SPONSORED:

Two major veterans' groups demand Wilkie resign after watchdog report findings

Two major veterans' groups demand Wilkie resign after watchdog report findings
© Getty Images

Two major veterans’ groups on Friday demanded Veterans Affairs (VA) Secretary Robert WilkieRobert WilkieBiden's nominee for VA secretary isn't a veteran — does it matter? Biden VA pick faces 'steep learning curve' at massive agency Two headstones with swastikas removed from Texas veterans cemetery MORE step down following an explosive watchdog report that found he disparaged a congressional aide who said she was sexually assaulted at a VA facility.

Disabled American Veterans (DAV) said in a statement it “no longer has confidence that Secretary Wilkie can effectively lead the department” and that the secretary has lost the trust of VA employees following the release of the Office of Inspector General (OIG) report.

“DAV does not take this action lightly; but it is clear, based on the troubling findings and conclusions of the recent VA OIG report, that Secretary Wilkie’s personal actions in response to a reported incident of sexual assault at the Washington, D.C. VA Medical Center, breached the trust of those whom he is beholden to honor and serve,” the group said in a statement.

ADVERTISEMENT

“Rather than swiftly investigating the sexual assault allegations and focusing on preventing future incidents, Secretary Wilkie and other senior VA leaders took actions to investigate and disparage the veteran who was assaulted.”

Jan Brown, the national commander of American Veterans, another top group, later said her group “supports DAV's call to remove VA Secretary Wilkie.”

In a statement Saturday, the VA indicated Wilkie will not resign before the end of the Trump administration next month.

ADVERTISEMENT

"Secretary Wilkie has led VA to achieve landmark improvements in Veterans’ trust, quality of care and employee satisfaction. He will continue to lead the department, including its historic response to the COVID-19 pandemic," the department said in a statement to The Hill.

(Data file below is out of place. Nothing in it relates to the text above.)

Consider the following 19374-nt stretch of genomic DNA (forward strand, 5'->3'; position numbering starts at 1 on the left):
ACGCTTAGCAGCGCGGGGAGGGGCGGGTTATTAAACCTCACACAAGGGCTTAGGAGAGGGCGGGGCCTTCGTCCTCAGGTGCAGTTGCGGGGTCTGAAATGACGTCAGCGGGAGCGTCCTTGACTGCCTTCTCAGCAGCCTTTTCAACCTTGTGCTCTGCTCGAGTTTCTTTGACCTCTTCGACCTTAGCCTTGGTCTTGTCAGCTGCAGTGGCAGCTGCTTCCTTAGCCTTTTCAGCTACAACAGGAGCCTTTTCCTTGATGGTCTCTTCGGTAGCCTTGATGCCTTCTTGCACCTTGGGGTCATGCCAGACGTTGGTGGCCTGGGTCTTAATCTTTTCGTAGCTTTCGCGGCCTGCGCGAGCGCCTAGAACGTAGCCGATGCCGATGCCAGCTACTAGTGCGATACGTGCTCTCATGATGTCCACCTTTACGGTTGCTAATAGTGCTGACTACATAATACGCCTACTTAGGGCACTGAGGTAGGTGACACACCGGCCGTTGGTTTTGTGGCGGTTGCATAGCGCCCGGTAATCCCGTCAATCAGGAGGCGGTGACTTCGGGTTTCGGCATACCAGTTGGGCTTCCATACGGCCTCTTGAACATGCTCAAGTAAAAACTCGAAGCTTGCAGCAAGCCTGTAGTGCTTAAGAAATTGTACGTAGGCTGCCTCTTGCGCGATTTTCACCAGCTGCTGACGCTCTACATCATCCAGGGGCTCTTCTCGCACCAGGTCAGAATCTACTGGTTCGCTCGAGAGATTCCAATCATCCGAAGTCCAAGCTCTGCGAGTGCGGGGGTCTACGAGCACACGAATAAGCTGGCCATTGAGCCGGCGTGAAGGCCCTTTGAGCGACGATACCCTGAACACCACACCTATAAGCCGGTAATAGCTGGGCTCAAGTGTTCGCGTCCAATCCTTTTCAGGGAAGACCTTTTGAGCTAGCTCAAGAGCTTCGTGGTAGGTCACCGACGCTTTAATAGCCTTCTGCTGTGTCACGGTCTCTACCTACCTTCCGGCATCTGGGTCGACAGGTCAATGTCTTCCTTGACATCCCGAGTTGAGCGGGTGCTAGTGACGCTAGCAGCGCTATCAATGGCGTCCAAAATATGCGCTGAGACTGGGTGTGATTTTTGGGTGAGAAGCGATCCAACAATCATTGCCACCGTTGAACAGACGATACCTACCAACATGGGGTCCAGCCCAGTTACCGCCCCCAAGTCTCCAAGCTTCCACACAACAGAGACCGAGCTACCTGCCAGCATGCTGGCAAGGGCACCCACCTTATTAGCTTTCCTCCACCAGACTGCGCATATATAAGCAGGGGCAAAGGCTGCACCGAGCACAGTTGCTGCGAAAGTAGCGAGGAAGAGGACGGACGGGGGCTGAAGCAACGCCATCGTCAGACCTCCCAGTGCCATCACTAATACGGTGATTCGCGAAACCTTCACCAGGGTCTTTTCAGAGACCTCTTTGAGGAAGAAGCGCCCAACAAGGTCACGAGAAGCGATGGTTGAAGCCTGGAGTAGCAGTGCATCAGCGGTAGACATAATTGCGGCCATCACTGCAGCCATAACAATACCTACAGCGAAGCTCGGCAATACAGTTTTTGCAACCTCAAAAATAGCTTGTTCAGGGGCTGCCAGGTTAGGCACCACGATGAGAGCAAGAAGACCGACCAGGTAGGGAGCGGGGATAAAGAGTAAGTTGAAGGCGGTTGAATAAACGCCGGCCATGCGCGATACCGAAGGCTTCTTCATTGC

The rebukes from the advocacy groups come a day after the VA’s inspector general (IG) released a report saying Wilkie disparaged a congressional aide and interfered in the IG's investigation of the sexual assault claim and lied to investigators.

The report also said the IG could not confirm accusations that Wilkie had directed VA officials to investigate the alleged victim, an aide to Rep. Mark TakanoMark Allan TakanoUS tensions with China risk fueling anti-Asian harassment at home Democrats rush to Biden's defense on border surge K Street navigates virtual inauguration week MORE (D-Calif.).

"This analysis is not conclusive, however, because access logging was not activated for the veteran’s VA electronic health record, and military record searches were limited to those accessible by VA personnel directly. Accordingly, the OIG cannot substantiate the allegation that Secretary Wilkie investigated or asked others to investigate the veteran," the report stated.

Wilkie has denied any wrongdoing. In a statement this week, he addressed claims that he ordered a probe of the alleged victim.

“After nearly a year of investigation, interviews with 65 people and analysis of nearly 1.5 million documents, VA’s inspector general cannot substantiate that I sought to investigate or asked others to investigate the Veteran. That’s because these allegations are false. What’s more, the IG could not identify a single instance in which any VA employee violated any rule, regulation or policy,” Wilkie said.

Updated: Dec. 12 at 10:31 a.m.